He understood why he played the lottery. And that purpose fueled him. The disappointments never crippled him.
Thus, without even realizing it, both expectations and disappointments shape how we experience the world around us. It predicts how we will handle the peaks and valleys of life. All of the successes. And certainly all of the failures.
This is the story of the 2017 Rock ‘n’ Roll Montreal Marathon.
I’ll never forget the game between the Oakland Raiders and the Kansas City Chiefs that occurred on October 23rd, 2011.
Anyone who knows me knows that I
am was a die hard fan of the Raiders since I was four. I lived for the team – the outcome of their game every Sunday affected my mood for the rest of the week. Even though they have only made the playoffs a handful of times since I started following them, I loved everything about the team: the jerseys, the mystique, the fanbase. Everything.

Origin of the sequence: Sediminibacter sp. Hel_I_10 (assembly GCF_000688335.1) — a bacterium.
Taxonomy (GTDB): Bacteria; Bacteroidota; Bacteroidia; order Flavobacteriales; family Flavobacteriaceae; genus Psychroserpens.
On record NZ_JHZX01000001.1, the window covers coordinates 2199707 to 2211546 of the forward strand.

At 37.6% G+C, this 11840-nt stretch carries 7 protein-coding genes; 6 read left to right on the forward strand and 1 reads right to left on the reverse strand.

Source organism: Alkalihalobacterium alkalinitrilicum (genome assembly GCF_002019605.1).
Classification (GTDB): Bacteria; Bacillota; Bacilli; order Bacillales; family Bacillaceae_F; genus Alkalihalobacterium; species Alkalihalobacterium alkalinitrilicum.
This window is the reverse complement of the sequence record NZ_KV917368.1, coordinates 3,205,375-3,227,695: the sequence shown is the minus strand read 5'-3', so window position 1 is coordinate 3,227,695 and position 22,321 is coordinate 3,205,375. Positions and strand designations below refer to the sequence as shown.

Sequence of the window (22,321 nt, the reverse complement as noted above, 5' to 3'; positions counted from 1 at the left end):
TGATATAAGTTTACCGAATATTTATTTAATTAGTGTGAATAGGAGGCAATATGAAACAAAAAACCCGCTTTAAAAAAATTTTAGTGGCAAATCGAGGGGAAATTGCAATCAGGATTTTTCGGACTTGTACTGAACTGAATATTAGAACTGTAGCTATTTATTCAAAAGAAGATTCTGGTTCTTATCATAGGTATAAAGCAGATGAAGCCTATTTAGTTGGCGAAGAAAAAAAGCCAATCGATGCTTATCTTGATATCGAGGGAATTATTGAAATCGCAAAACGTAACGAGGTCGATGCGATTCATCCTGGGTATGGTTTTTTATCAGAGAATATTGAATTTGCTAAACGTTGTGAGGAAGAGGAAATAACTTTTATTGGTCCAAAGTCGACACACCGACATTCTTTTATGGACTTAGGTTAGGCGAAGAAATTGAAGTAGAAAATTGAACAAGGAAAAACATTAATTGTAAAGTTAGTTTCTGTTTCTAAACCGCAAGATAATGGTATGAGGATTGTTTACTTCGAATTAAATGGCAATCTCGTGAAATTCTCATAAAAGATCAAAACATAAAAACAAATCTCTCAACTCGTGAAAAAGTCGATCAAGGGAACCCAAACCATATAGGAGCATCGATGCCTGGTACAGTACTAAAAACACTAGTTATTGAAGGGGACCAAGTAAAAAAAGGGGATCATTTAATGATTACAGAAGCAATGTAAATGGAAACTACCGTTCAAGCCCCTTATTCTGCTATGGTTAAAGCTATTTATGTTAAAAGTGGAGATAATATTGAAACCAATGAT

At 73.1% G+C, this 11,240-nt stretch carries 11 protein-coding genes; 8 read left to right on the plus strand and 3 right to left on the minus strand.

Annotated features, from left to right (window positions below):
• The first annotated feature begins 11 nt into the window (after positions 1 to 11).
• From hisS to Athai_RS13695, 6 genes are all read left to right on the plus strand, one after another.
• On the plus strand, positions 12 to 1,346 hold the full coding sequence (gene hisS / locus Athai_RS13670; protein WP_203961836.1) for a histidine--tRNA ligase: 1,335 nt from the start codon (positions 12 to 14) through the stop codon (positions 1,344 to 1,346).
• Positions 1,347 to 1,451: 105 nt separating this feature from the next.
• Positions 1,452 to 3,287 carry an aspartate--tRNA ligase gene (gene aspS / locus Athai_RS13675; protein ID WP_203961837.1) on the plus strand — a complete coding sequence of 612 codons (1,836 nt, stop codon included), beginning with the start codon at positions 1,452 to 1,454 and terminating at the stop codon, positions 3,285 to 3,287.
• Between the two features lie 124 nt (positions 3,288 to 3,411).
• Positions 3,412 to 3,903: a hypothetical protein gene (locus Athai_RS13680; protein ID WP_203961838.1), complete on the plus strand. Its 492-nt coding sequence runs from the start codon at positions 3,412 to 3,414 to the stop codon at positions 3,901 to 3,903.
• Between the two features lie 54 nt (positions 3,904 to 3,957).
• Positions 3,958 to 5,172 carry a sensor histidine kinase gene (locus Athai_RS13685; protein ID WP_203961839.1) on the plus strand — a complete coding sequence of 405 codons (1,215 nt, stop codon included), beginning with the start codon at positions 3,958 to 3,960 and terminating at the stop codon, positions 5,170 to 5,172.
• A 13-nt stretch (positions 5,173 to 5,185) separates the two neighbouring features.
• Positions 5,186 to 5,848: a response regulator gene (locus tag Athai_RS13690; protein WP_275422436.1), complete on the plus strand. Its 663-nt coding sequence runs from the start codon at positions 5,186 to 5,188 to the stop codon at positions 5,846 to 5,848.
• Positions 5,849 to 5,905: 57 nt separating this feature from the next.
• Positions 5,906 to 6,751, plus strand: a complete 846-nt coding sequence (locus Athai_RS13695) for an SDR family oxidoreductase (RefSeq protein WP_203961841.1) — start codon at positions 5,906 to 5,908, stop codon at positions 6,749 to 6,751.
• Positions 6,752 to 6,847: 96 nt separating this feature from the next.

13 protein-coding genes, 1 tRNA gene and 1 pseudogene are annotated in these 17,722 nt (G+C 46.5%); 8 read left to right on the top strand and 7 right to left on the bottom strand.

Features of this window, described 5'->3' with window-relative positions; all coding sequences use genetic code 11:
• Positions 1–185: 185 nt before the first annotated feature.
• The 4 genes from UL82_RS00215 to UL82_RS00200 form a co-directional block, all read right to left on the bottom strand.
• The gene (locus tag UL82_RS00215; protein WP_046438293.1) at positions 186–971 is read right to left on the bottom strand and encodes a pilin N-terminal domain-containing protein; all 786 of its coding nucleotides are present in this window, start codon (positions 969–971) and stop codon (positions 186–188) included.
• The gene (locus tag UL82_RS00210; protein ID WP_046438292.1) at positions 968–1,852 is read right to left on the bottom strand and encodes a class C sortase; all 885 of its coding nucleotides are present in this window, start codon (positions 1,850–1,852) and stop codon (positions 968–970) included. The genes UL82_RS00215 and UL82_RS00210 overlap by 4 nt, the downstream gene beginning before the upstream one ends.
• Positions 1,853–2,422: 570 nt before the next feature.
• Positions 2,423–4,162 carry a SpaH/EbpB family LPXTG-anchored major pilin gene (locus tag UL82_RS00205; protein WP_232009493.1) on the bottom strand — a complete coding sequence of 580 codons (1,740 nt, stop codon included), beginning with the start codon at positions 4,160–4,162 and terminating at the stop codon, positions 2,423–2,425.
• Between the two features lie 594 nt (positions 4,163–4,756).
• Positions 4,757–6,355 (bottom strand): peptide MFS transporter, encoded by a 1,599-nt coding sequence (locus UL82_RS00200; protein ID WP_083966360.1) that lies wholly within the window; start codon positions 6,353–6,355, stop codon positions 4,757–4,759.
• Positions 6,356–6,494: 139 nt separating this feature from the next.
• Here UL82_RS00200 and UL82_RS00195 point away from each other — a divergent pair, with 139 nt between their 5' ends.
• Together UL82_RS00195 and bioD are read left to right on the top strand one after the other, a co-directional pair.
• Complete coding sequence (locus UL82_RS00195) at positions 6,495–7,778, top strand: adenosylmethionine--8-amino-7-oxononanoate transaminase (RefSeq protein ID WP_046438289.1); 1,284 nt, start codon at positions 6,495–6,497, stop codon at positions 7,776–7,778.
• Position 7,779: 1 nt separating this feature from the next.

I identified with the team in a deeper way than the common fan does; I saw myself through the team as if looking directly into a mirror. When they were winning, I felt like all was right in my life. And when they were losing, well, that spoke volumes too.
And on this particular day, I once again attached myself to the team. I desperately needed a win.
I needed something to go right in my life. I needed something to cheer for.
You see, on October 23rd, 2011, it was decided that my brother and I would move in with our grandparents for an unspecified amount time. My brother would live with one pair of grandparents, and I would live with the other.
There had been an argument the night before; a meeting I had organized – in order to get to the root cause of our problems as a family – had taken a horrific turn. And later on the next day, my mom and dad decided it would be best if my brother and I lived with my grandparents while they worked things out.
As I sat in the basement of the house I grew up in, I watched that football game alone with a bitter emptiness inside of me.